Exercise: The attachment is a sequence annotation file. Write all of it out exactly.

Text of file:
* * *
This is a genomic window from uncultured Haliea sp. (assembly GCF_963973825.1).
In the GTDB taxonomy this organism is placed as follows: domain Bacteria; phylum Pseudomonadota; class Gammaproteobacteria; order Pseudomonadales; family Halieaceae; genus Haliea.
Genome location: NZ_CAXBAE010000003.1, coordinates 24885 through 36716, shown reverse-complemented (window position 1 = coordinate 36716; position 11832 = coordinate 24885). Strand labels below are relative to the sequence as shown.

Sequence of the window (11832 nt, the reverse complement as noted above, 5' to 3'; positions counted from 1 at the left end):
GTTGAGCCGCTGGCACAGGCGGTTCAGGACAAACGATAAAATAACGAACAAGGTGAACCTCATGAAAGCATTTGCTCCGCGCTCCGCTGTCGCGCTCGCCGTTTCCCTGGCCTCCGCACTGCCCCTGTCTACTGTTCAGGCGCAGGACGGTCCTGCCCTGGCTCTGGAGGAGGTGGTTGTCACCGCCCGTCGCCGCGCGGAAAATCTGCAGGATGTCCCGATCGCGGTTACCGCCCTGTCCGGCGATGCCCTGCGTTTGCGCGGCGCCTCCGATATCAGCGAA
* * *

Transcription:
This is a genomic window from uncultured Haliea sp. (assembly GCF_963973825.1).
In the GTDB taxonomy this organism is placed as follows: domain Bacteria; phylum Pseudomonadota; class Gammaproteobacteria; order Pseudomonadales; family Halieaceae; genus Haliea.
Genome location: NZ_CAXBAE010000003.1, coordinates 24885 through 36716, shown reverse-complemented (window position 1 = coordinate 36716; position 11832 = coordinate 24885). Strand labels below are relative to the sequence as shown.

Sequence of the window (11832 nt, the reverse complement as noted above, 5' to 3'; positions counted from 1 at the left end):
GTTGAGCCGCTGGCACAGGCGGTTCAGGACAAACGATAAAATAACGAACAAGGTGAACCTCATGAAAGCATTTGCTCCGCGCTCCGCTGTCGCGCTCGCCGTTTCCCTGGCCTCCGCACTGCCCCTGTCTACTGTTCAGGCGCAGGACGGTCCTGCCCTGGCTCTGGAGGAGGTGGTTGTCACCGCCCGTCGCCGCGCGGAAAATCTGCAGGATGTCCCGATCGCGGTTACCGCCCTGTCCGGCGATGCCCTGCGTTTGCGCGGCGCCTCCGATATCAGCGAA